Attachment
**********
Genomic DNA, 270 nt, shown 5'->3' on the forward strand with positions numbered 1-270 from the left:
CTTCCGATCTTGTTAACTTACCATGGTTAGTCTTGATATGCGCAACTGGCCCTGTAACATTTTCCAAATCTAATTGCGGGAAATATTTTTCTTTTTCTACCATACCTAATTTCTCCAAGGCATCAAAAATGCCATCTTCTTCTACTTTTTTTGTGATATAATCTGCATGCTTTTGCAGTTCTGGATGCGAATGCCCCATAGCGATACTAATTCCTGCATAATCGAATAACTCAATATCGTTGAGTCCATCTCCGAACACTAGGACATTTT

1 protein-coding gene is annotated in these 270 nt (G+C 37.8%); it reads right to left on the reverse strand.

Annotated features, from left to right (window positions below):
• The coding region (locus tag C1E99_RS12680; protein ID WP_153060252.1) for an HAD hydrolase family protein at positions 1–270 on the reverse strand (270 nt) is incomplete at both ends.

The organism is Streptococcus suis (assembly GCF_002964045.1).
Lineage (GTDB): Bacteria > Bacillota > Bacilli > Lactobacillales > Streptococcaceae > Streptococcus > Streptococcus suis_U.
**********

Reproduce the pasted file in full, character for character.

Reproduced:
Genomic DNA, 270 nt, shown 5'->3' on the forward strand with positions numbered 1-270 from the left:
CTTCCGATCTTGTTAACTTACCATGGTTAGTCTTGATATGCGCAACTGGCCCTGTAACATTTTCCAAATCTAATTGCGGGAAATATTTTTCTTTTTCTACCATACCTAATTTCTCCAAGGCATCAAAAATGCCATCTTCTTCTACTTTTTTTGTGATATAATCTGCATGCTTTTGCAGTTCTGGATGCGAATGCCCCATAGCGATACTAATTCCTGCATAATCGAATAACTCAATATCGTTGAGTCCATCTCCGAACACTAGGACATTTT

1 protein-coding gene is annotated in these 270 nt (G+C 37.8%); it reads right to left on the reverse strand.

Annotated features, from left to right (window positions below):
• The coding region (locus tag C1E99_RS12680; protein ID WP_153060252.1) for an HAD hydrolase family protein at positions 1–270 on the reverse strand (270 nt) is incomplete at both ends.

The organism is Streptococcus suis (assembly GCF_002964045.1).
Lineage (GTDB): Bacteria > Bacillota > Bacilli > Lactobacillales > Streptococcaceae > Streptococcus > Streptococcus suis_U.